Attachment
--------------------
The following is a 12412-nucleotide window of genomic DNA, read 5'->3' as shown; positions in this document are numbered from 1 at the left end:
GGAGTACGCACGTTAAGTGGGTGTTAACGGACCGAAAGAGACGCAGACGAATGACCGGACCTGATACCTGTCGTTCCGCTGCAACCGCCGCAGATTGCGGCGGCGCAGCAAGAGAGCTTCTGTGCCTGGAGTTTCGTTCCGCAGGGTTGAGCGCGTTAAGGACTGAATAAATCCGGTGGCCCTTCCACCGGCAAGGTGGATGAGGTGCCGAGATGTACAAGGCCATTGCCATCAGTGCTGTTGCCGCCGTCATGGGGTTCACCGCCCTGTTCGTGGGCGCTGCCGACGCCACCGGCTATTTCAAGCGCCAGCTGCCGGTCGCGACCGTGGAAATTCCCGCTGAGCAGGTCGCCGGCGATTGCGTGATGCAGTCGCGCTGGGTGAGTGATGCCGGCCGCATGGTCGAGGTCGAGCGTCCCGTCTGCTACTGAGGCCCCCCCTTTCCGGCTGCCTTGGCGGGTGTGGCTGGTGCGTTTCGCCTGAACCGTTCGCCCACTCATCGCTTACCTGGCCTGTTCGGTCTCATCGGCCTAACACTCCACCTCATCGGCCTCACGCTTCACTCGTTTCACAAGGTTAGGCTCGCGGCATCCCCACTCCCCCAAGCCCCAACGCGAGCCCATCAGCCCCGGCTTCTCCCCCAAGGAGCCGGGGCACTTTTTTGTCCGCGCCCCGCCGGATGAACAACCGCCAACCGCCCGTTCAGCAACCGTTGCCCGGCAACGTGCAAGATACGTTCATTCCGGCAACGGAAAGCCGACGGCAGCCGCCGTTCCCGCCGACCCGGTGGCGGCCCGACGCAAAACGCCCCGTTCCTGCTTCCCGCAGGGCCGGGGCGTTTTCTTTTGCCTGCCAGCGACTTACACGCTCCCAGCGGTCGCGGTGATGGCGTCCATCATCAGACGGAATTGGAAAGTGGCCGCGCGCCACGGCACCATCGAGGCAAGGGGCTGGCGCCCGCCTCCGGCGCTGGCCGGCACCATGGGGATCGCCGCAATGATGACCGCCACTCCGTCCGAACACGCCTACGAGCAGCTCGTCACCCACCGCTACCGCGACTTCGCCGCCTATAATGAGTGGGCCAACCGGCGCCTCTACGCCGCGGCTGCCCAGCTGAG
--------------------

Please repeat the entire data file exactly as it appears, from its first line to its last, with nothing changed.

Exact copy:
The following is a 12412-nucleotide window of genomic DNA, read 5'->3' as shown; positions in this document are numbered from 1 at the left end:
GGAGTACGCACGTTAAGTGGGTGTTAACGGACCGAAAGAGACGCAGACGAATGACCGGACCTGATACCTGTCGTTCCGCTGCAACCGCCGCAGATTGCGGCGGCGCAGCAAGAGAGCTTCTGTGCCTGGAGTTTCGTTCCGCAGGGTTGAGCGCGTTAAGGACTGAATAAATCCGGTGGCCCTTCCACCGGCAAGGTGGATGAGGTGCCGAGATGTACAAGGCCATTGCCATCAGTGCTGTTGCCGCCGTCATGGGGTTCACCGCCCTGTTCGTGGGCGCTGCCGACGCCACCGGCTATTTCAAGCGCCAGCTGCCGGTCGCGACCGTGGAAATTCCCGCTGAGCAGGTCGCCGGCGATTGCGTGATGCAGTCGCGCTGGGTGAGTGATGCCGGCCGCATGGTCGAGGTCGAGCGTCCCGTCTGCTACTGAGGCCCCCCCTTTCCGGCTGCCTTGGCGGGTGTGGCTGGTGCGTTTCGCCTGAACCGTTCGCCCACTCATCGCTTACCTGGCCTGTTCGGTCTCATCGGCCTAACACTCCACCTCATCGGCCTCACGCTTCACTCGTTTCACAAGGTTAGGCTCGCGGCATCCCCACTCCCCCAAGCCCCAACGCGAGCCCATCAGCCCCGGCTTCTCCCCCAAGGAGCCGGGGCACTTTTTTGTCCGCGCCCCGCCGGATGAACAACCGCCAACCGCCCGTTCAGCAACCGTTGCCCGGCAACGTGCAAGATACGTTCATTCCGGCAACGGAAAGCCGACGGCAGCCGCCGTTCCCGCCGACCCGGTGGCGGCCCGACGCAAAACGCCCCGTTCCTGCTTCCCGCAGGGCCGGGGCGTTTTCTTTTGCCTGCCAGCGACTTACACGCTCCCAGCGGTCGCGGTGATGGCGTCCATCATCAGACGGAATTGGAAAGTGGCCGCGCGCCACGGCACCATCGAGGCAAGGGGCTGGCGCCCGCCTCCGGCGCTGGCCGGCACCATGGGGATCGCCGCAATGATGACCGCCACTCCGTCCGAACACGCCTACGAGCAGCTCGTCACCCACCGCTACCGCGACTTCGCCGCCTATAATGAGTGGGCCAACCGGCGCCTCTACGCCGCGGCTGCCCAGCTGAG